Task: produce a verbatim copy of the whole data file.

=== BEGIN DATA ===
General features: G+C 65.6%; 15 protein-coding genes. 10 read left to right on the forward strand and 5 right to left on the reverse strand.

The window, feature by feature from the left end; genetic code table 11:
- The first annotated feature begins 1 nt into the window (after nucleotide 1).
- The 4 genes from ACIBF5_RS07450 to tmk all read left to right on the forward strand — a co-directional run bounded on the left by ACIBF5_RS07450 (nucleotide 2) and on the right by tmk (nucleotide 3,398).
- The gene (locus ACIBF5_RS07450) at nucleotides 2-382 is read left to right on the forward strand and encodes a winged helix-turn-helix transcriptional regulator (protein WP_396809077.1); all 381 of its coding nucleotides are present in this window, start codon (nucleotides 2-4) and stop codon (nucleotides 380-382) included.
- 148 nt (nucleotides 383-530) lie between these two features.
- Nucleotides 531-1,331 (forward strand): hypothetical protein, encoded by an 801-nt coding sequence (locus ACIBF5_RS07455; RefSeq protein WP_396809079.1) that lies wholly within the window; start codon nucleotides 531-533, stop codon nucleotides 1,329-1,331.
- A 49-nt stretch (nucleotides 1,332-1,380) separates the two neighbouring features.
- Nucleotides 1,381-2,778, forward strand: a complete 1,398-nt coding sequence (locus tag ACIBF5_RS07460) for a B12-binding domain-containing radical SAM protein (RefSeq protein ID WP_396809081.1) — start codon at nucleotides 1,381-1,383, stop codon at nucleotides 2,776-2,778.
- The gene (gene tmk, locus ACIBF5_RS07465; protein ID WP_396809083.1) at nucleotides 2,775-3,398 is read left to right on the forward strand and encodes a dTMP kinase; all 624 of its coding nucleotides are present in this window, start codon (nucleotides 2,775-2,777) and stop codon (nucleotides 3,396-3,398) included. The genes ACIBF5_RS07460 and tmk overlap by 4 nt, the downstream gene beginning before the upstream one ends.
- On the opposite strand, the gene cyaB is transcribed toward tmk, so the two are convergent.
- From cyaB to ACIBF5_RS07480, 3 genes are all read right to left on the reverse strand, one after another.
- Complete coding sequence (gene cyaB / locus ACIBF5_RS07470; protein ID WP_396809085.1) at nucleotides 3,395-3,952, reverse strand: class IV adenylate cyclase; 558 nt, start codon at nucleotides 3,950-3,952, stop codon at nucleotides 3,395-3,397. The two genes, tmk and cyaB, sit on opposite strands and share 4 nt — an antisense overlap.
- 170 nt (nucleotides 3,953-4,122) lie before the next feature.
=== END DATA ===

General features: G+C 65.6%; 15 protein-coding genes. 10 read left to right on the forward strand and 5 right to left on the reverse strand.

The window, feature by feature from the left end; genetic code table 11:
- The first annotated feature begins 1 nt into the window (after nucleotide 1).
- The 4 genes from ACIBF5_RS07450 to tmk all read left to right on the forward strand — a co-directional run bounded on the left by ACIBF5_RS07450 (nucleotide 2) and on the right by tmk (nucleotide 3,398).
- The gene (locus ACIBF5_RS07450) at nucleotides 2-382 is read left to right on the forward strand and encodes a winged helix-turn-helix transcriptional regulator (protein WP_396809077.1); all 381 of its coding nucleotides are present in this window, start codon (nucleotides 2-4) and stop codon (nucleotides 380-382) included.
- 148 nt (nucleotides 383-530) lie between these two features.
- Nucleotides 531-1,331 (forward strand): hypothetical protein, encoded by an 801-nt coding sequence (locus ACIBF5_RS07455; RefSeq protein WP_396809079.1) that lies wholly within the window; start codon nucleotides 531-533, stop codon nucleotides 1,329-1,331.
- A 49-nt stretch (nucleotides 1,332-1,380) separates the two neighbouring features.
- Nucleotides 1,381-2,778, forward strand: a complete 1,398-nt coding sequence (locus tag ACIBF5_RS07460) for a B12-binding domain-containing radical SAM protein (RefSeq protein ID WP_396809081.1) — start codon at nucleotides 1,381-1,383, stop codon at nucleotides 2,776-2,778.
- The gene (gene tmk, locus ACIBF5_RS07465; protein ID WP_396809083.1) at nucleotides 2,775-3,398 is read left to right on the forward strand and encodes a dTMP kinase; all 624 of its coding nucleotides are present in this window, start codon (nucleotides 2,775-2,777) and stop codon (nucleotides 3,396-3,398) included. The genes ACIBF5_RS07460 and tmk overlap by 4 nt, the downstream gene beginning before the upstream one ends.
- On the opposite strand, the gene cyaB is transcribed toward tmk, so the two are convergent.
- From cyaB to ACIBF5_RS07480, 3 genes are all read right to left on the reverse strand, one after another.
- Complete coding sequence (gene cyaB / locus ACIBF5_RS07470; protein ID WP_396809085.1) at nucleotides 3,395-3,952, reverse strand: class IV adenylate cyclase; 558 nt, start codon at nucleotides 3,950-3,952, stop codon at nucleotides 3,395-3,397. The two genes, tmk and cyaB, sit on opposite strands and share 4 nt — an antisense overlap.
- 170 nt (nucleotides 3,953-4,122) lie before the next feature.